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From the Chicago Tribune, February 20, 2014
I've written before in this space
about the crucial importance of live music to the musical-theater
experience. Nothing is more disappointing than a show played to tape — such
as the recent
production of "End of the Rainbow" at the Milwaukee Repertory Theater, or
most of Emerald City Theatre Company's shows at the Broadway Playhouse. (I
always argue live music actually is more important in kids' shows.) Whatever
the material, nothing is more disheartening than to peer down into an
orchestra pit at one of Chicago's beautiful downtown theaters and find a
clutch of synthesizers and a half-eaten sandwich — which has been the case
all too often when one of the lower grade tours has come through town. To
really make your heart sink, you just have to have the memory of a previous
version of that very same tour with live players sitting where empty space
now resides. That's enough to make the blood boil, especially when there has
been no reduction in ticket prices.
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Congratulations to Our New
TMA Executive Board has the sincere pleasure to announce that the charter of
the DFW (Dallas-Fort Worth Area) Chapter was granted on Tuesday, November
Brown has been elected its first President and Chapter Director for the TMA
Executive Board. Congratulations and welcome to him and to all of the DFW
thanks to Debbie Brooks, the new DFW Vice President, for her advocacy of TMA
and assistance in forming this Chapter.
Announcing our New:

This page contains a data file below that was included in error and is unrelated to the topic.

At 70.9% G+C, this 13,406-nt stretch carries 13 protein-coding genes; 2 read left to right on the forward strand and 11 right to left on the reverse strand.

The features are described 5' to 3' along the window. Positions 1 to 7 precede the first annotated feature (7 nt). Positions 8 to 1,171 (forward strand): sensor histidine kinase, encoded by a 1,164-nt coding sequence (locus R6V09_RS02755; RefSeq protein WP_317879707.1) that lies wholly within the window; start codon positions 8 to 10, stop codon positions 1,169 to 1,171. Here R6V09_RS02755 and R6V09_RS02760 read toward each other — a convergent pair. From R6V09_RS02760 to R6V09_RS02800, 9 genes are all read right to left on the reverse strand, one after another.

TMA Travelers' Forum on Facebook!
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The AFM applauds the passage of the FAA Bill that
consistent national policy allowing musical instruments on airplanes
years and 23 short-term extensions, Congress has passed legislation
reauthorizing the Federal Aviation Administration (FAA) for the next
four years. Included in the bill are provisions that create a
uniform national policy regarding musical instruments on airplanes.
Any instrument that can be safely stored in the overhead compartment
or underneath the seat may be brought on board as carry-on luggage.
Additionally, the bill sets standard weight and size requirements
for checked instruments, and permits musicians to purchase a seat
for oversized instruments, such as cellos, that are too delicate to
be checked. Existing law allowed each airline to set their own
policy regarding musical instruments, and size requirements varied
widely for both carry-on and checked baggage. The American
Federation of Musicians (AFM) has been lobbying Congress to enact
such a policy for nearly a decade.
"This is great news for professional musicians throughout the U.S.
and Canada who carry the tools of our trade (our instruments)
aboard commercial aircraft," said AFM President Ray Hair. "Ending
the confusion over musical instruments as carry-on baggage has been
a top legislative priority for nearly a decade. I am proud of our
Government Relations Director, Hal Ponder and his assistant Laura
Brigandi in our Washington legislative office for seeing the effort
through. Musicians can now fly in friendlier skies."
The FAA reauthorization was passed by the House of Representatives
on Friday, February 3 by a 248-169 vote. It subsequently passed the
Senate on Monday, February 6, 75-20. The President is expected to
sign the bill into law.
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